On the full moon day of Kartik, a huge cattle fair is organized in Sonpur, Bihar. This is famous as Sonpur Mela. Another name of it is Harihar Kshetra Mela. The fair runs from the full moon of Kartik to the fourteenth of the month of Agrahayan. Held on the banks of river Ganges, this fair is the most read animal fair in Asia. Various types of animals are bought and sold here. The most interesting part of the fair is the elephant market. Rows and rows of elephants stand here. Many people and domestic and foreign tourists flock to see the elephant. Besides, buffalo, donkey, dog, goat, rabbit, camel, horse, mule, various kinds of birds are sold in this fair.
Legend has it that the fair has been going on since the time of Ramayana. In ancient times fairs were organized at a place called Hajipur in Vaishali district. During the Mughal period it was removed to Sonpur. The fair has been going on here since then. In the past, any trader could take part in this fair. Now, however, the sale of animals without legal documents is prohibited by law. And animals like elephants are brought to the fair only for display. Apart from animals, the fair also sells clothes, handicrafts, utensils, household items, toys, jewelery, furniture, farming implements etc.
Camels are the main attraction of the Pushkar Fair in Rajasthan, just as various types of animals are sold at the Sonpur Fair. It is basically a camel fair. Their owners display their pet camels here in various outfits. It is the largest camel fair in the world. The fair starts in the month of Kartik. And the end is the full moon day of Kartik. Meaning the day the Sonpur fair in Bihar starts. Tourists from many countries of the world come to this fair. Israeli tourists come here the most. This camel fair sits on the shores of Pushkar Lake in Rajasthan. It is one of the best tourist attractions here.
In addition to camels, horses and other cattle are sold and displayed here. The camels are decorated in various colors. Their form and competition are also in the fair. The owner of the most beautiful and gifted camel is rewarded. Folk music and folk dance of Rajasthan are displayed in the fair. Men’s and women’s tug-of-war is a game of pot-breaking competition. The competition is the longest mustache, camel race, lantern flying and many more. Not only as a camel fair, but also on the holy day of Kartik, Hindu pilgrims come to bathe in the holy lake Pushkar. The local economy depends a lot on this fair. Apart from animals, handicrafts, jewelery, clothes, clothes and furniture are also sold at the fair. Various cultural programs including folk music and folk dance are organized.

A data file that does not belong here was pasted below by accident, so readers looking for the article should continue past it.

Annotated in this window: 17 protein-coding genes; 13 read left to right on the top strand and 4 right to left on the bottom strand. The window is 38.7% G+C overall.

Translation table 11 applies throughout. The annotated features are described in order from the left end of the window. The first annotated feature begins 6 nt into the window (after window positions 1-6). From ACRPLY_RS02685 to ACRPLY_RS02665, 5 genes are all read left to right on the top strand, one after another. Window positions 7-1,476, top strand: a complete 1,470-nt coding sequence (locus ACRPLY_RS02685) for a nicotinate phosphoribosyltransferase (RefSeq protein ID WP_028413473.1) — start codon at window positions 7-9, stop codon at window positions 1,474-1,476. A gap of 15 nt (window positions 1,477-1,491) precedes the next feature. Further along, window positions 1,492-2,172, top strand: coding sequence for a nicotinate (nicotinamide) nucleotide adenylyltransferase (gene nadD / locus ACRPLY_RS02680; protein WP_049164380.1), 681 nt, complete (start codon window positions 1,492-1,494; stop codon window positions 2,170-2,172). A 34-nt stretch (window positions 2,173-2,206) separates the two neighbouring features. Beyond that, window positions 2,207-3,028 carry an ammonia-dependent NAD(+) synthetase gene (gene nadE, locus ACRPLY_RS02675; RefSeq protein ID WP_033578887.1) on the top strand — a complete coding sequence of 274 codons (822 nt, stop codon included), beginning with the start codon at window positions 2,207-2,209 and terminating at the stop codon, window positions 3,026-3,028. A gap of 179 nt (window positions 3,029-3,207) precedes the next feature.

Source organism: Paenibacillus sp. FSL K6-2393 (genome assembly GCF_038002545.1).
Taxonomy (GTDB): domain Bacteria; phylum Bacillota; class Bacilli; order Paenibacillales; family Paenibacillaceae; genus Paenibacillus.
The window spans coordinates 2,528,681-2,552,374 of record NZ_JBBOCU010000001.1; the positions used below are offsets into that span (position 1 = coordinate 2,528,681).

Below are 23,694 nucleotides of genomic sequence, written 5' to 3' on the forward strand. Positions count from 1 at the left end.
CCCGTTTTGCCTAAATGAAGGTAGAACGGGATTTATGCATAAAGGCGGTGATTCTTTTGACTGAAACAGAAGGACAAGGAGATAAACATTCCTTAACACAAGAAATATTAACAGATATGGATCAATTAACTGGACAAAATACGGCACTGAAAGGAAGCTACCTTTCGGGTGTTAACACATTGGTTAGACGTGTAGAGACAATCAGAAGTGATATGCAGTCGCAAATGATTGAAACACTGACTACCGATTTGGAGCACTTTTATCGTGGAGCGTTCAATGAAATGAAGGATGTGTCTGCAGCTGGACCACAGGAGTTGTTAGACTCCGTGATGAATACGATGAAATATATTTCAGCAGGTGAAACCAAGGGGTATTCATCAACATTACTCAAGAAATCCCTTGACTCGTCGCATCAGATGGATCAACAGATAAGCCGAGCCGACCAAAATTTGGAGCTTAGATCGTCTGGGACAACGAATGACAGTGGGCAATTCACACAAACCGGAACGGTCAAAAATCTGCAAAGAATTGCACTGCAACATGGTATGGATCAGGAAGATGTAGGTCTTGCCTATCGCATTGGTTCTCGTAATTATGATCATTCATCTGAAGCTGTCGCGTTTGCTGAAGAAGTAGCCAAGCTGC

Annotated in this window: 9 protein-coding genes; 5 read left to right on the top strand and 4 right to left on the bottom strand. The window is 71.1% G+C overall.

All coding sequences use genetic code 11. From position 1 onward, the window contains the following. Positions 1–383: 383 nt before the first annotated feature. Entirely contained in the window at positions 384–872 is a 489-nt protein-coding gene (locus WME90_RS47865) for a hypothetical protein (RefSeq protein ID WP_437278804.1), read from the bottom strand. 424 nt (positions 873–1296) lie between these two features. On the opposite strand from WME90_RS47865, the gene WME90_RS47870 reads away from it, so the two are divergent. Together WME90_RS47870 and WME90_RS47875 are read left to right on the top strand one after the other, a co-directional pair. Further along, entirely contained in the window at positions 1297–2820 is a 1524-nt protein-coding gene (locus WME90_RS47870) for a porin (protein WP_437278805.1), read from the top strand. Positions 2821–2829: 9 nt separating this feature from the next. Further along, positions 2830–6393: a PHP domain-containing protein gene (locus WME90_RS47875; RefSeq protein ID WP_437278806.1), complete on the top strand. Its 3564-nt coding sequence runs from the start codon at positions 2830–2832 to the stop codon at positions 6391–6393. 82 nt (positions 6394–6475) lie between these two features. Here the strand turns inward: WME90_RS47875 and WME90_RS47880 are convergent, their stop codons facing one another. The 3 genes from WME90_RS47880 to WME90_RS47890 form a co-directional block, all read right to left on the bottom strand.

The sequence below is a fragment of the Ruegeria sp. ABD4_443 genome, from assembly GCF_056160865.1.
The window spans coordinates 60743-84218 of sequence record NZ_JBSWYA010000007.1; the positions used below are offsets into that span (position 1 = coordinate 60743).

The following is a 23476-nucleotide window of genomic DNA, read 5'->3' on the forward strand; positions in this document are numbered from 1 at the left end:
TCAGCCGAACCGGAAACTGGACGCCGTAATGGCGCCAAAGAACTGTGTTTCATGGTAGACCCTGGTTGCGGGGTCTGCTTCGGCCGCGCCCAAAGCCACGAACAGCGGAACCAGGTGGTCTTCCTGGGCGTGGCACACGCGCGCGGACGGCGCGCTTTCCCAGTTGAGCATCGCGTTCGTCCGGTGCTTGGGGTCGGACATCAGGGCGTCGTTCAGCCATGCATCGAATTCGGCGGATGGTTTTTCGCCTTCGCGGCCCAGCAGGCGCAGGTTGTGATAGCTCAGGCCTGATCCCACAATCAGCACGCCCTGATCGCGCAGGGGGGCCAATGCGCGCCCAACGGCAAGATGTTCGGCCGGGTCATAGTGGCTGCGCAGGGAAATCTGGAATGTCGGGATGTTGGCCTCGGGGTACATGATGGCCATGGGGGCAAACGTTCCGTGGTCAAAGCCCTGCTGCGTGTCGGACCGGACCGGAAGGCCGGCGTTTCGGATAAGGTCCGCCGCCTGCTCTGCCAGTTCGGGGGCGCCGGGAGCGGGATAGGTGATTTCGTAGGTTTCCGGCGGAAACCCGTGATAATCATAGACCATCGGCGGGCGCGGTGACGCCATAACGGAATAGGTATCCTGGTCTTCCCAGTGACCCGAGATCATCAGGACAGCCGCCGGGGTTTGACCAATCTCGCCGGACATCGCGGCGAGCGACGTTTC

Hemis Cave Fair
The Hemis Cave Fair is organized at the Hemis Buddhist Monastery in Ladakh on the occasion of the birth anniversary of the Buddhist monk Padmasambhava. The fair begins on the tenth day of the fifth month of the Tibetan calendar. During this time the largest Buddhist monastery, the Hemis Cave, was erected. The fair is celebrated with fire. Torches are lit in the area adjacent to the Buddhist monastery and fair. Except for the fire, all the areas became colorful. The fair is usually held in June or July in English. The dates, however, change every year. The actual number of days of the fair is mainly two. However, the fair is expanded with tourists in mind.
The fair is held in the rectangular part in front of the Hemis Buddhist monastery. If you go to the fair grounds, you will think that you have come to Tibet, not India. A small stage was set up in the middle of the fair. It contains a sacred stick or pole. A small Tibetan design table is placed around it. It contains holy water, tarma and incense sticks made of rice, flour and butter. Artists perform folk music at the fair. Traditional dances are served. Many men and women wearing colorful clothes took part. Many lamas can be seen in the fair. Many tourists visit this colorful fair. The people of Ladakh are always ready to entertain them. At the fair, many young men and women choose their life partners. This fair is actually the meeting place of Ladakhis and Tibetans.
At the Hemis Cave Fair, guests are treated to special tea. This tea is made with butter and barley flour made from yak or chamri cow’s milk. There is no comparison of tastes. Although it is a spiritual fair, there is no shortage of shopping materials here. Woolen garments of various colors, shawls, septic items, home decor items, jewelery, precious stones etc. are sold here. There are many wonderful statues of Gautam Buddha. Different antique things are also matched in this fair.